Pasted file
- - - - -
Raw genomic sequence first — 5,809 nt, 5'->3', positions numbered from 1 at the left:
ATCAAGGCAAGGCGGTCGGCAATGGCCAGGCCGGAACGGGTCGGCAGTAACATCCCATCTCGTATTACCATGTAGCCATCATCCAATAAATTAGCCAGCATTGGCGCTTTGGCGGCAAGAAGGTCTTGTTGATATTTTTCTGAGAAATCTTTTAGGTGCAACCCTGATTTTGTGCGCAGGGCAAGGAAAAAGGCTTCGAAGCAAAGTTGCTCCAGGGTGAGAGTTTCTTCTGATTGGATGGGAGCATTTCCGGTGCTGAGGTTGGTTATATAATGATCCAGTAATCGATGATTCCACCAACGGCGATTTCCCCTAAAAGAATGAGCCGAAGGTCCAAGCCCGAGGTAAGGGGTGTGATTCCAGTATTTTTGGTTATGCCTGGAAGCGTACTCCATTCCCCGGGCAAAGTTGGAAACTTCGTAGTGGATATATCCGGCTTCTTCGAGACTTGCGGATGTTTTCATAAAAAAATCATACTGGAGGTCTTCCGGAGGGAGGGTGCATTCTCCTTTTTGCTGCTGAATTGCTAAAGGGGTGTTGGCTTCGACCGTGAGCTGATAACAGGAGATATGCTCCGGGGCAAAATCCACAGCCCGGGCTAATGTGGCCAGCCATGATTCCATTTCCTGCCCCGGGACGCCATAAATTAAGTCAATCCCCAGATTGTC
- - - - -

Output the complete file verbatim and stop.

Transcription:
Raw genomic sequence first — 5,809 nt, 5'->3', positions numbered from 1 at the left:
ATCAAGGCAAGGCGGTCGGCAATGGCCAGGCCGGAACGGGTCGGCAGTAACATCCCATCTCGTATTACCATGTAGCCATCATCCAATAAATTAGCCAGCATTGGCGCTTTGGCGGCAAGAAGGTCTTGTTGATATTTTTCTGAGAAATCTTTTAGGTGCAACCCTGATTTTGTGCGCAGGGCAAGGAAAAAGGCTTCGAAGCAAAGTTGCTCCAGGGTGAGAGTTTCTTCTGATTGGATGGGAGCATTTCCGGTGCTGAGGTTGGTTATATAATGATCCAGTAATCGATGATTCCACCAACGGCGATTTCCCCTAAAAGAATGAGCCGAAGGTCCAAGCCCGAGGTAAGGGGTGTGATTCCAGTATTTTTGGTTATGCCTGGAAGCGTACTCCATTCCCCGGGCAAAGTTGGAAACTTCGTAGTGGATATATCCGGCTTCTTCGAGACTTGCGGATGTTTTCATAAAAAAATCATACTGGAGGTCTTCCGGAGGGAGGGTGCATTCTCCTTTTTGCTGCTGAATTGCTAAAGGGGTGTTGGCTTCGACCGTGAGCTGATAACAGGAGATATGCTCCGGGGCAAAATCCACAGCCCGGGCTAATGTGGCCAGCCATGATTCCATTTCCTGCCCCGGGACGCCATAAATTAAGTCAATCCCCAGATTGTC